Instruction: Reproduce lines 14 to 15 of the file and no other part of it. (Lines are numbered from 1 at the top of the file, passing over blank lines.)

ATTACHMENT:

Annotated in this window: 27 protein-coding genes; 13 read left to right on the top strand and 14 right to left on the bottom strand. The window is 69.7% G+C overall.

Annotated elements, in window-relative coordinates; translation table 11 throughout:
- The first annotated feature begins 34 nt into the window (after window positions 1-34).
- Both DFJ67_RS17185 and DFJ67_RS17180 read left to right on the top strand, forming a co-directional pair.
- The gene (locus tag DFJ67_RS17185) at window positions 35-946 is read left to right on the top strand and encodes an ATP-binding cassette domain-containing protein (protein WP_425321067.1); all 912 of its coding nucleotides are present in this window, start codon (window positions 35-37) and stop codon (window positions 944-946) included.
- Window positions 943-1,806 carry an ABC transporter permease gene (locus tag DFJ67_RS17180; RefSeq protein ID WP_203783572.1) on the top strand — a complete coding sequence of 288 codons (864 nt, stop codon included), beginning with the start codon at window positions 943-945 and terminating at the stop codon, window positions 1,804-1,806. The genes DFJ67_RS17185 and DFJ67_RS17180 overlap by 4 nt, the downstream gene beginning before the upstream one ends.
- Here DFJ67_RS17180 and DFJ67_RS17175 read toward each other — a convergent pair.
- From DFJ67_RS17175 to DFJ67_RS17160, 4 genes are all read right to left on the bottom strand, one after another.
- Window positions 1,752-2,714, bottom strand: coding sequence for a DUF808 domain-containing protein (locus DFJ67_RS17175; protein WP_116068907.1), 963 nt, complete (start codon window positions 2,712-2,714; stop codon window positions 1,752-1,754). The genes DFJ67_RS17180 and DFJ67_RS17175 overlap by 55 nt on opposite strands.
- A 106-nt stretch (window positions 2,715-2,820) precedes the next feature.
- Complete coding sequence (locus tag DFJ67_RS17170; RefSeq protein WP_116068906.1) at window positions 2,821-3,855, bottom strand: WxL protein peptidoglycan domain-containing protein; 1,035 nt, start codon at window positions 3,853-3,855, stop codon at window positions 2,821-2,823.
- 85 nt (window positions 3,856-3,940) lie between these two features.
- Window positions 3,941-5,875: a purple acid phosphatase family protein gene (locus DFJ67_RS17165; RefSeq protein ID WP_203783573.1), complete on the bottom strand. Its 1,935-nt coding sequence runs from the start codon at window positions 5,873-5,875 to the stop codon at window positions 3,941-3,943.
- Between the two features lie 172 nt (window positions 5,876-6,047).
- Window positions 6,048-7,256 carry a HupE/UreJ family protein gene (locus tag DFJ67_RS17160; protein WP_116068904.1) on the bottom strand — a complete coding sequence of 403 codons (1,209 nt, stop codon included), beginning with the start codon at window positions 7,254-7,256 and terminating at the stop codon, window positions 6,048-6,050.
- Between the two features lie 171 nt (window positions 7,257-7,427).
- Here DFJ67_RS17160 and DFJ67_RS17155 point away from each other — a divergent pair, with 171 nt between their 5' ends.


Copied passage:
- Between the two features lie 172 nt (window positions 5,876-6,047).
- Window positions 6,048-7,256 carry a HupE/UreJ family protein gene (locus tag DFJ67_RS17160; protein WP_116068904.1) on the bottom strand — a complete coding sequence of 403 codons (1,209 nt, stop codon included), beginning with the start codon at window positions 7,254-7,256 and terminating at the stop codon, window positions 6,048-6,050.